Words & Photo - Matthew Curtis
This article was originally published in the June edition of the SIBA Journal and has been re-published with permission.
Many have tried to identify what exactly constitutes a ‘Craft Brewery’ in the UK, but so far no one has been truly successful. This is perhaps because of the rich and varied tapestry that makes up the British brewing industry, from the young and innovative to the regional and traditional. It’s a brewing community like no other in the world.
In 2006 the Brewers Association (BA) of the USA laid down its first definition of what constitutes a Craft Brewery in its country. Back then the lines between the small, independent brewers and the multinationals were clear-cut. If you were small, independent and focused on quality and flavour over production volume, then you were a Craft Brewery. These days with rapid expansions, mergers and takeovers the definition is a lot more turbid. But as the US Craft Brewing industry has grown, so too has the BA’s definition evolved to suit its members needs. This is to say that Craft Brewers have as much right to expand their businesses as any corporation, and the BA understands that.
The most important facet of this definition is that over the past 10 years the BA have been able to accurately measure the growth of its sector of the industry. ‘Craft’ now makes up 12% of the US market – and this is despite some of the larger craft brewers being bought by multinationals. In some cities, such as Portland, Oregon, Craft Beer makes up approximately 60% of on and off sales. Imagine if a city in the UK was able to boast that statistic about independent British brewers! Being able to measure this growth means that they are also able to nurture independent brewing in the right direction, supporting a sustainable growth model for years to come.
Brewing in the UK has changed radically over the past decade. More young entrepreneurs than ever are deciding to enter the beer sector, whether through brewing, retail or distribution. In addition to this many of our traditional brewers are attempting to reach a wider audience with their beer, either through new branding or new recipes. The combined effect of this is that great beer from independent breweries is now firmly a part of the mainstream - but only with careful attention will the industry be able to nurture this growth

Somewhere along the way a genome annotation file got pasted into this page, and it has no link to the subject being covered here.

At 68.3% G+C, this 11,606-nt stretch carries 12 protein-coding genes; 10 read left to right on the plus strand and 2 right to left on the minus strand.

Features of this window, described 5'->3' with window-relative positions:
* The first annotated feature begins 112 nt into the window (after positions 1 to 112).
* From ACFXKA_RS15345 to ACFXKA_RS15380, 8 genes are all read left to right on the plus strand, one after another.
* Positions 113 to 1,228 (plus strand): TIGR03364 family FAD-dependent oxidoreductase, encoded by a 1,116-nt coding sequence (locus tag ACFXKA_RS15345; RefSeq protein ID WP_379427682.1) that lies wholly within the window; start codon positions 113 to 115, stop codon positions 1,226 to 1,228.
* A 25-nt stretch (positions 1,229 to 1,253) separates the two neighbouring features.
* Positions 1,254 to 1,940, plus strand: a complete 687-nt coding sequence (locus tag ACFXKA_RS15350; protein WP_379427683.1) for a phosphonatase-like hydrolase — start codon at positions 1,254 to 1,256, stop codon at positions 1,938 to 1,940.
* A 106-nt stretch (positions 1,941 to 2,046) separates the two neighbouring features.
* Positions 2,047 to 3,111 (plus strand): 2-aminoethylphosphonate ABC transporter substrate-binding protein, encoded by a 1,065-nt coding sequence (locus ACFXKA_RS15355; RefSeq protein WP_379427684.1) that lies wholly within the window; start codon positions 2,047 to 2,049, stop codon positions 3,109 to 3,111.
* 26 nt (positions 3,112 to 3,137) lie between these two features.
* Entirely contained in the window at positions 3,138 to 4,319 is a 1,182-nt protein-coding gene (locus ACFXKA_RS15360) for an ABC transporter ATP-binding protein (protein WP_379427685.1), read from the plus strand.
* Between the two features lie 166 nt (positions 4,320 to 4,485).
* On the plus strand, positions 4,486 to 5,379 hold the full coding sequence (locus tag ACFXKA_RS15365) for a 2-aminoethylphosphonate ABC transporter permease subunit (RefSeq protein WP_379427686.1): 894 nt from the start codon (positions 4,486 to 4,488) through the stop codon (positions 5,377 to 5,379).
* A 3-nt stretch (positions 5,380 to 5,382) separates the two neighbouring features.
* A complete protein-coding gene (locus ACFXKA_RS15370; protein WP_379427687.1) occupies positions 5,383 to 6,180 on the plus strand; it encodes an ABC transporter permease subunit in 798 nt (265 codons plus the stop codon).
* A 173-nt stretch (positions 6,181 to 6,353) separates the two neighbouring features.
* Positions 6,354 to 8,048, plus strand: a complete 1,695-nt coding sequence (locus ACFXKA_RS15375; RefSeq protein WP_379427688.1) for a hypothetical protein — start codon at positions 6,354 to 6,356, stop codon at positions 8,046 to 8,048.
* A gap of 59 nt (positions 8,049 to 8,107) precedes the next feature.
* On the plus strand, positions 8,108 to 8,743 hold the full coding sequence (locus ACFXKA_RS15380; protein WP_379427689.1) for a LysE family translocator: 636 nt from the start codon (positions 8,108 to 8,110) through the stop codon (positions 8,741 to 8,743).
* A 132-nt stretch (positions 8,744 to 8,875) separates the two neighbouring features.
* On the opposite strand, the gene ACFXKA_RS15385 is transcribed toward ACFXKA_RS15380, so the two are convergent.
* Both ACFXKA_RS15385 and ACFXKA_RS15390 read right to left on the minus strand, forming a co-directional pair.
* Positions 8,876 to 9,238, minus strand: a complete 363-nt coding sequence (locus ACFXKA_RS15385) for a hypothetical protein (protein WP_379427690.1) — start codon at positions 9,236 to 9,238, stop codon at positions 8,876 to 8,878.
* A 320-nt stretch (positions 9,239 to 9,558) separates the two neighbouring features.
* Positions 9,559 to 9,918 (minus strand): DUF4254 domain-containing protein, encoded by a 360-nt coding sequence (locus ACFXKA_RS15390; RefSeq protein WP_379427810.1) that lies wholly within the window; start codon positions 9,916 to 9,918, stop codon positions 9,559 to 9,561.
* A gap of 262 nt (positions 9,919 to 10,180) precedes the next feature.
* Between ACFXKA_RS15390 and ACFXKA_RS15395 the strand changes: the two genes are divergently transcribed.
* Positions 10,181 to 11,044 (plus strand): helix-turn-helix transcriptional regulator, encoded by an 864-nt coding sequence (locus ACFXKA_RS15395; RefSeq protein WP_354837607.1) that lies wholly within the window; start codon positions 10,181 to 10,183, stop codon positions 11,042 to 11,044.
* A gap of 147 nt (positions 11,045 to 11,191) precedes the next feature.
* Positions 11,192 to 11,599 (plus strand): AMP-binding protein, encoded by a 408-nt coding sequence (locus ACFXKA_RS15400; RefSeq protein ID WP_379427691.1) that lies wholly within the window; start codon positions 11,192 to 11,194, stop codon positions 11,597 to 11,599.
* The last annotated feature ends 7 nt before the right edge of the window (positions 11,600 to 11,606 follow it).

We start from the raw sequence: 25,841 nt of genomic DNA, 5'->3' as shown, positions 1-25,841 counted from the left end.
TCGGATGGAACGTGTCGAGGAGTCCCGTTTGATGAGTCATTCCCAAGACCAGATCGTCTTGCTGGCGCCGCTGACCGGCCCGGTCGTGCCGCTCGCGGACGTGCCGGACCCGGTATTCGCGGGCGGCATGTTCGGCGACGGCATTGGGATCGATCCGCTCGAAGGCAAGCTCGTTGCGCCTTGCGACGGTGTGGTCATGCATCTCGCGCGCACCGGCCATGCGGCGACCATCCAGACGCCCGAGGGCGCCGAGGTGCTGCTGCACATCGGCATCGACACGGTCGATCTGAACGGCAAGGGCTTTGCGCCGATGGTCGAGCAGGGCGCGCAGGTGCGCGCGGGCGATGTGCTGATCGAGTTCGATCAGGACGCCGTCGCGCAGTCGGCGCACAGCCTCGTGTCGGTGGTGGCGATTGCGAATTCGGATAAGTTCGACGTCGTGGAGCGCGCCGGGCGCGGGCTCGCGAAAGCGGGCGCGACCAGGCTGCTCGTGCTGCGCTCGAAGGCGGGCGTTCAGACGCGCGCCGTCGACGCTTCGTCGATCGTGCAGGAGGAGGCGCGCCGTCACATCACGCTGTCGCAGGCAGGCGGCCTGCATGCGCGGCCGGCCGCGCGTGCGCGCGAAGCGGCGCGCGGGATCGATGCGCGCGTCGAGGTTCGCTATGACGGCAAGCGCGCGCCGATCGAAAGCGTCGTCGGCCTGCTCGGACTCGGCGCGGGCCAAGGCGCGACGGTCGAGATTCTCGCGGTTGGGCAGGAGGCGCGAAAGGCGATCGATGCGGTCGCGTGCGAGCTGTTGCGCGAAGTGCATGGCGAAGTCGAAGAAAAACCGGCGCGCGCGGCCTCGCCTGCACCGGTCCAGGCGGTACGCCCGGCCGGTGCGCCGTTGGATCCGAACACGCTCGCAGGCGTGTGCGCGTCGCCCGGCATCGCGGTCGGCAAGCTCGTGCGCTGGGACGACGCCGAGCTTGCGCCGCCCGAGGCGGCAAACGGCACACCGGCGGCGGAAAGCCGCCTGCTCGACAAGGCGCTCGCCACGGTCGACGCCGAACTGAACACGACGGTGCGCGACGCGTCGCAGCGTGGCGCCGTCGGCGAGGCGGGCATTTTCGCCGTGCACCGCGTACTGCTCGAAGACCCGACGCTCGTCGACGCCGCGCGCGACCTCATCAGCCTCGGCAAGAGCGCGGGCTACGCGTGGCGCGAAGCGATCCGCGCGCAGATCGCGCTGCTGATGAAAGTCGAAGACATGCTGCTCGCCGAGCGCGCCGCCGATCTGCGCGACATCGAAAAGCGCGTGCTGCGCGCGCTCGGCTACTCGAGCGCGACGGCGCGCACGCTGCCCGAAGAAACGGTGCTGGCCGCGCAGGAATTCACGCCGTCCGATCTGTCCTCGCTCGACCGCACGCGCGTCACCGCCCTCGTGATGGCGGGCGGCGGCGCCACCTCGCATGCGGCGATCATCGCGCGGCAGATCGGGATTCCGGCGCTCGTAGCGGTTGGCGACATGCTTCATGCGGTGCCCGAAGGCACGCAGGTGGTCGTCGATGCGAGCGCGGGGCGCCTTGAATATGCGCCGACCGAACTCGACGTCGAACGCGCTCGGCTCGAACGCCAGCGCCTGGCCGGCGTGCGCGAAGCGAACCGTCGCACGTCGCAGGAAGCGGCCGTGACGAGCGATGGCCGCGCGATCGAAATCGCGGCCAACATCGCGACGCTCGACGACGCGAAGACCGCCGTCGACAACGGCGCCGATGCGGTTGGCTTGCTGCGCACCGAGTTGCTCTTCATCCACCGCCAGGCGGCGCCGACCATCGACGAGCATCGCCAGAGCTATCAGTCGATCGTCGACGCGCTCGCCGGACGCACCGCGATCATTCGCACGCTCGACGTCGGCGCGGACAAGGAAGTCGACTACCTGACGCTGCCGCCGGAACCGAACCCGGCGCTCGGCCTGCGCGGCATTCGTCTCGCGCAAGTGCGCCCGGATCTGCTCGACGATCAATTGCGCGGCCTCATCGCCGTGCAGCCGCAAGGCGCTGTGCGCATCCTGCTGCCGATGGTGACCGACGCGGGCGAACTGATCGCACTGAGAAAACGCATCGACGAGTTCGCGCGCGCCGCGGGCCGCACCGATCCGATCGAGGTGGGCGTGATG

Without a method of accurately identifying a Craft Brewery in the UK we are making it incredibly difficult for ourselves to measure this growth. If we had a method of charting this, as the BA do in the US then not only will we be able to see how our sector of the industry is growing but we will be able to ensure that this growth becomes sustainable. In an increasingly crowded marketplace finding a way to nurture the UK’s small and independent breweries will become essential.
Coming up with a universally accepted definition will be extremely difficult but it’s not something I see personally as being impossible. It’s vital that this definition encapsulates the British brewing industry as a whole, including our traditional, regional breweries and the new wave of the last few years. As in the US I feel that a Craft Brewer in the UK should be defined as one that is independent and small - compared relatively to the multinational brewing giants that this kind definition sets them apart from. Only by accurately measuring the market share that Britain’s independent breweries have, will we be able to ensure the increasing prevalence of quality British beer in the consumer marketplace for years to come.